5. Transparent, frictionless automation of the terribly taxing and tiresome tedium of traceability: focus on taking the tedium out of manual traceability and have it streamlined and automated as much as possible, ideally happening seamlessly behind the seems (like with Jane Huang's event-based traceability (EBT), or thru the use of a common environment "event" catcher within Eclipse or MS Team System server), probably using a task-based, test-driven (TDD), or feature-driven (FDD) approach.
Many of these concepts and more are embodied in Sam Guckenheimer's recent book on Software Engineering with Microsoft Visual Studio Team System. I found this book to be surprisingly good (outstanding even), and not at all what I was expecting given the apparent tool/vendor-specific nature suggested by the title. The value-up paradigm and most of the other concepts and values in the book are very well aligned with agility while still meeting the needs of more rigorous ceremony in their software and systems engineering efforts.

I'll close with a description of a recent presentation by David Anderson on Changing the Software Engineering Culture with Trustworthy Transparency:
"Modern software tooling innovation allows the tracking of work performed by engineers and transparent reporting of that work in various formats suitable for everything from day-to-day management and team organization to monthly and quarterly senior executive reporting. Modern work item tracking is coupled to version control systems and aware of analysis, design, coding and testing transitions. This makes it not only transparent but trustworthy. Not only can a tool tell you the health of a project based on the state of completion of every work item, but this information is reliable and trustworthy because it is tightly coupled to the system of software engineering and the artifacts produced by it.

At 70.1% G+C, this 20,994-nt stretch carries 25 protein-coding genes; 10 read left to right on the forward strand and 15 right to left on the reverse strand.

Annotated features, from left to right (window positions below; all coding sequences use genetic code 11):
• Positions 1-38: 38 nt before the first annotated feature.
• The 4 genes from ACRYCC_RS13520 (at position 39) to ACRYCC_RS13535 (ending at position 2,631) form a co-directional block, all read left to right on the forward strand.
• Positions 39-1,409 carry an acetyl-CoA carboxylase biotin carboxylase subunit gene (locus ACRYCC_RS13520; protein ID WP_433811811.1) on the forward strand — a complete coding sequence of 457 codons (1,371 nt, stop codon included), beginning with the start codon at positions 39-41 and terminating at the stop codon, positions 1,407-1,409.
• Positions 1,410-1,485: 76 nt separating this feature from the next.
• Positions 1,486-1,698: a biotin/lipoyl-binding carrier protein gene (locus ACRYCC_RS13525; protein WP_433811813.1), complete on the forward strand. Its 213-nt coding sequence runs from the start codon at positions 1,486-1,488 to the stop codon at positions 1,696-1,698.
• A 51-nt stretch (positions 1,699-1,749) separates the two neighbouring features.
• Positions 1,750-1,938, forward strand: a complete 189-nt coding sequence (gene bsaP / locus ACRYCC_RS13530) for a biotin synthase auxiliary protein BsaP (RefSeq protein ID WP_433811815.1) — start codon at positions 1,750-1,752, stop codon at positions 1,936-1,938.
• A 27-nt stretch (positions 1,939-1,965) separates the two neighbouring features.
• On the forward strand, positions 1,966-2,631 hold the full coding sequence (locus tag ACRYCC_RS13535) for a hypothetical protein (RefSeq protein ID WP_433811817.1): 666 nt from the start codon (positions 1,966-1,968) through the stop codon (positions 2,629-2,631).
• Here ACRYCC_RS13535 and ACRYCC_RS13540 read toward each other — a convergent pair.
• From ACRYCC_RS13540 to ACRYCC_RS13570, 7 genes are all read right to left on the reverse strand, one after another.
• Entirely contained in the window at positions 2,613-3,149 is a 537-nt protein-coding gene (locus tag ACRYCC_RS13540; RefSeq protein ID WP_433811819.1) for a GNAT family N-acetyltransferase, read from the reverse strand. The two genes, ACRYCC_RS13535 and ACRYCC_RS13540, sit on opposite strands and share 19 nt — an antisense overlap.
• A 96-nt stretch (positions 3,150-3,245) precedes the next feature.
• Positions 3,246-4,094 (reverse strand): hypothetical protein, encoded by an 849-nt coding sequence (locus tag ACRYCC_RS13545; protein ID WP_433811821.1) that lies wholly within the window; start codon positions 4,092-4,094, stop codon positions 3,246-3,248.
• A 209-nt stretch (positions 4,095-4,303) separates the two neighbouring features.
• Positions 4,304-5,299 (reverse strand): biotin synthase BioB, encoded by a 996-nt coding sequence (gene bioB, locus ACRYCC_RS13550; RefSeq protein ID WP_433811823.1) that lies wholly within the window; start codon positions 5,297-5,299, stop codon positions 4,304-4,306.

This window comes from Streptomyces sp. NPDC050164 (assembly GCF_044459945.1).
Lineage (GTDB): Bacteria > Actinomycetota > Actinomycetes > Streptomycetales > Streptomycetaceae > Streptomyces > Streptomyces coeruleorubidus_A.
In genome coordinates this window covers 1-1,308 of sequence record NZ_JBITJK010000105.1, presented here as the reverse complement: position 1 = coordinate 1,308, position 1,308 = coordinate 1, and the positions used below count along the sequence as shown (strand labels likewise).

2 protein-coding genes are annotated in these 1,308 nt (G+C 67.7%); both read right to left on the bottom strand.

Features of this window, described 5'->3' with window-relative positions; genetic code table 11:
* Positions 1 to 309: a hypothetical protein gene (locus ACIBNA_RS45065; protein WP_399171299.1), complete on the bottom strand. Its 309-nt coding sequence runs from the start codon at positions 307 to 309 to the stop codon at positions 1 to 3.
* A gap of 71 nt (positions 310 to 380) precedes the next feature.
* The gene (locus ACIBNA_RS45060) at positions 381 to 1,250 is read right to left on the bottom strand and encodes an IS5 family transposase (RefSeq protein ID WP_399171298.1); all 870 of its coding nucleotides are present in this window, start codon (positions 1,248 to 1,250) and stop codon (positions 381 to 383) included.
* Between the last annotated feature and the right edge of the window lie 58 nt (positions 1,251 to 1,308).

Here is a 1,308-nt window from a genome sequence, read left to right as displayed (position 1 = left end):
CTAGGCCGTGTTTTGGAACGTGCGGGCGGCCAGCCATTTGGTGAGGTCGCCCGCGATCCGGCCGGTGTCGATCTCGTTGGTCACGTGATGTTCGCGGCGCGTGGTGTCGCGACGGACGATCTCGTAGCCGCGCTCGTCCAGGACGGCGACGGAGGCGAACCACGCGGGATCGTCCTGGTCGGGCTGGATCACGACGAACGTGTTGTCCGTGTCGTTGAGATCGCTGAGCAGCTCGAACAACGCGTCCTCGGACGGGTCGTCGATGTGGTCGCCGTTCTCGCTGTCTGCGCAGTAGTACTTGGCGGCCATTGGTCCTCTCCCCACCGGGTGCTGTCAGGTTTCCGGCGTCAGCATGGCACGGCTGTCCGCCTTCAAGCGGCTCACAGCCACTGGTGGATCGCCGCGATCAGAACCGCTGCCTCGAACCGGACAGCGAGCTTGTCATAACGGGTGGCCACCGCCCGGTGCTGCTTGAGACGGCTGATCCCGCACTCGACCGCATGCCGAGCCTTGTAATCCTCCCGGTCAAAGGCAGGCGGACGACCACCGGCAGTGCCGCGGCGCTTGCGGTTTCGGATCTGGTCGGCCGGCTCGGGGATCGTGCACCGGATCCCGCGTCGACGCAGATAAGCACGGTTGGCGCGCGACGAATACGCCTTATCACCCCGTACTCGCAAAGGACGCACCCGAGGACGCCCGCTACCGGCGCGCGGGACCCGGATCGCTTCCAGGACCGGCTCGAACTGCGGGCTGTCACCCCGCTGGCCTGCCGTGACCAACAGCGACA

The age of trustworthy transparency in software engineering is upon us. Trustworthy transparency changes the culture in an organization and enables change that unleashes significant gains in productivity and initial quality. However, transparency and managing based on objective study of reality strains existing software engineering culture as all the old rules, obfuscation, economies of truth, wishful thinking and subjective decision making must be cast aside. What can you expect, how will you cope and how can you harness the power of trustworthy transparency in your organization?
As someone with a strong Unix and Open-Source heritage, I've long regarded Microsoft as "the evil empire" and loathed their operating system and browser and ALM tools. But in the last 3 years or so they've acquired a number of people in the Agile and ALM community that I highly respect (Brian White, Sam Guckenheimer, David Anderson, Ward Cunningham, James Newkirk) and the products these folks have worked on look incredibly impressive to me (even tho not all of them are still with Microsoft), plus I'm quite impressed with the whole of their Software Factories vision and approach ...

I actually may have to start liking them (or at least part of them :-). Don't get me wrong! I'm still a big fan Unix (and Mac OS/X), Open-Source, and more recently Eclipse, ALF and Corona; But the competing stuff from the folks in Redmond is looking exceedingly more and more impressive to me. Working on those kinds of things with those people would be an incredible experience I think (now if only I could do that without having to relocate from Chicago or spend 25% or more of my time traveling ;-).

1 comment:

Bob Corrick said...


A recent posting from Johanna Rothman (and comments) may be interesting.